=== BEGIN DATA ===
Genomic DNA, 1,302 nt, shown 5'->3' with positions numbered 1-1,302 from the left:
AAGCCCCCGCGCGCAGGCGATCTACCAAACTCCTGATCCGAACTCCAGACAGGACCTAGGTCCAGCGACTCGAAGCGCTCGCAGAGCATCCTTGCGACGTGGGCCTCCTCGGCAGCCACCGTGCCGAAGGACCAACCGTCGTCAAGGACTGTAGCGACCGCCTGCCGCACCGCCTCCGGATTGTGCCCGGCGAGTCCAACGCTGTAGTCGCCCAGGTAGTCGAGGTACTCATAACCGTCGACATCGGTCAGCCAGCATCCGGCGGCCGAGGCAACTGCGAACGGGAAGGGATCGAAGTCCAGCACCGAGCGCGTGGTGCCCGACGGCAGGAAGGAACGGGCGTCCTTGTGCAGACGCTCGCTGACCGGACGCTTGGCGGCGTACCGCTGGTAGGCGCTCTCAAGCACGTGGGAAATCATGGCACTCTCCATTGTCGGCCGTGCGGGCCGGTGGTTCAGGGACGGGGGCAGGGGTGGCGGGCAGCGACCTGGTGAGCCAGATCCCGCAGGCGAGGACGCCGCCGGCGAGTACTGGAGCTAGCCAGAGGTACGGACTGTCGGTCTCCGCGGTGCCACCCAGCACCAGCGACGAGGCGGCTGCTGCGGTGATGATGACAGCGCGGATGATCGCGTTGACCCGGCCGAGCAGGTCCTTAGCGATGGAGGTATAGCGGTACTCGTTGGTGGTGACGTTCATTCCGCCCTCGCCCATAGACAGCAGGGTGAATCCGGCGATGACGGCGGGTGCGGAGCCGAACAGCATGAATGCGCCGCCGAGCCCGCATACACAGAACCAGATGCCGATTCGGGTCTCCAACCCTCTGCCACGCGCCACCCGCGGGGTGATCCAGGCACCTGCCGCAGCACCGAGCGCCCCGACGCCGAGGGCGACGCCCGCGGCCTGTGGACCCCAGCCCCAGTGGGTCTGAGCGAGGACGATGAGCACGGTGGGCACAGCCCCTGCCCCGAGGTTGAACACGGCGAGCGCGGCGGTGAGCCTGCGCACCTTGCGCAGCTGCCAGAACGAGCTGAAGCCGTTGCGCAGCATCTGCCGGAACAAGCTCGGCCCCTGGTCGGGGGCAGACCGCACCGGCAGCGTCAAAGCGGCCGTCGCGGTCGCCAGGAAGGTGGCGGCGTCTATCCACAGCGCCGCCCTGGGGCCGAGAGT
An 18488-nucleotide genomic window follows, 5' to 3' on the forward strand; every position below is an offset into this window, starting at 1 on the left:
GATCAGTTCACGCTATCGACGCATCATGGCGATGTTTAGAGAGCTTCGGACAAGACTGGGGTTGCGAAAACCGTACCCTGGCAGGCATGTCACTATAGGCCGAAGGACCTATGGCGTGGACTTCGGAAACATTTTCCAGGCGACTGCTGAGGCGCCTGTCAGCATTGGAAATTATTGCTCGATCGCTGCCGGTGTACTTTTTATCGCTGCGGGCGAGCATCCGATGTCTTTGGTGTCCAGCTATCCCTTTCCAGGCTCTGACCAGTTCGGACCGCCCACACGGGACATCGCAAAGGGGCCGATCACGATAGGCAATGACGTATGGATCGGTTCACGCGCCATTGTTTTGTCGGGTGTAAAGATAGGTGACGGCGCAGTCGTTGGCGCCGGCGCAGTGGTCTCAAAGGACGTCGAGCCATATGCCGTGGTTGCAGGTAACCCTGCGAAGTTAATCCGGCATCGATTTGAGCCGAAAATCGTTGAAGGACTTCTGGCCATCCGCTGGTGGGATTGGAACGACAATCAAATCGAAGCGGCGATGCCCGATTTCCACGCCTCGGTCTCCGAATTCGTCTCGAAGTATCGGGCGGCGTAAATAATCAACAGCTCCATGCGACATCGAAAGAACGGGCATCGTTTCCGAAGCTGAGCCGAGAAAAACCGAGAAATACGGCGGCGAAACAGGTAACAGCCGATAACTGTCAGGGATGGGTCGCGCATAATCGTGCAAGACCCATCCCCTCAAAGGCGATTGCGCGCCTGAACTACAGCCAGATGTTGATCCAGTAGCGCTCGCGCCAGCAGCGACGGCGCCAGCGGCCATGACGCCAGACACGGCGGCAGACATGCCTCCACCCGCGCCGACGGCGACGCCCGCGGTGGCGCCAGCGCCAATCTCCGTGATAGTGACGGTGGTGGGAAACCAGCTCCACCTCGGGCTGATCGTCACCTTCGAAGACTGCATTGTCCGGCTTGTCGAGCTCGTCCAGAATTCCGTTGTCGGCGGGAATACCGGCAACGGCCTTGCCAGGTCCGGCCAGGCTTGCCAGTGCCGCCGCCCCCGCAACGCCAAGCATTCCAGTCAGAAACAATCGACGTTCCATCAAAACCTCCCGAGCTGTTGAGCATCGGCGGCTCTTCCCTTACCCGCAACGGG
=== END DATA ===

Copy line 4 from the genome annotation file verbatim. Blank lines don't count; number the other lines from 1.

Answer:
GATCAGTTCACGCTATCGACGCATCATGGCGATGTTTAGAGAGCTTCGGACAAGACTGGGGTTGCGAAAACCGTACCCTGGCAGGCATGTCACTATAGGCCGAAGGACCTATGGCGTGGACTTCGGAAACATTTTCCAGGCGACTGCTGAGGCGCCTGTCAGCATTGGAAATTATTGCTCGATCGCTGCCGGTGTACTTTTTATCGCTGCGGGCGAGCATCCGATGTCTTTGGTGTCCAGCTATCCCTTTCCAGGCTCTGACCAGTTCGGACCGCCCACACGGGACATCGCAAAGGGGCCGATCACGATAGGCAATGACGTATGGATCGGTTCACGCGCCATTGTTTTGTCGGGTGTAAAGATAGGTGACGGCGCAGTCGTTGGCGCCGGCGCAGTGGTCTCAAAGGACGTCGAGCCATATGCCGTGGTTGCAGGTAACCCTGCGAAGTTAATCCGGCATCGATTTGAGCCGAAAATCGTTGAAGGACTTCTGGCCATCCGCTGGTGGGATTGGAACGACAATCAAATCGAAGCGGCGATGCCCGATTTCCACGCCTCGGTCTCCGAATTCGTCTCGAAGTATCGGGCGGCGTAAATAATCAACAGCTCCATGCGACATCGAAAGAACGGGCATCGTTTCCGAAGCTGAGCCGAGAAAAACCGAGAAATACGGCGGCGAAACAGGTAACAGCCGATAACTGTCAGGGATGGGTCGCGCATAATCGTGCAAGACCCATCCCCTCAAAGGCGATTGCGCGCCTGAACTACAGCCAGATGTTGATCCAGTAGCGCTCGCGCCAGCAGCGACGGCGCCAGCGGCCATGACGCCAGACACGGCGGCAGACATGCCTCCACCCGCGCCGACGGCGACGCCCGCGGTGGCGCCAGCGCCAATCTCCGTGATAGTGACGGTGGTGGGAAACCAGCTCCACCTCGGGCTGATCGTCACCTTCGAAGACTGCATTGTCCGGCTTGTCGAGCTCGTCCAGAATTCCGTTGTCGGCGGGAATACCGGCAACGGCCTTGCCAGGTCCGGCCAGGCTTGCCAGTGCCGCCGCCCCCGCAACGCCAAGCATTCCAGTCAGAAACAATCGACGTTCCATCAAAACCTCCCGAGCTGTTGAGCATCGGCGGCTCTTCCCTTACCCGCAACGGG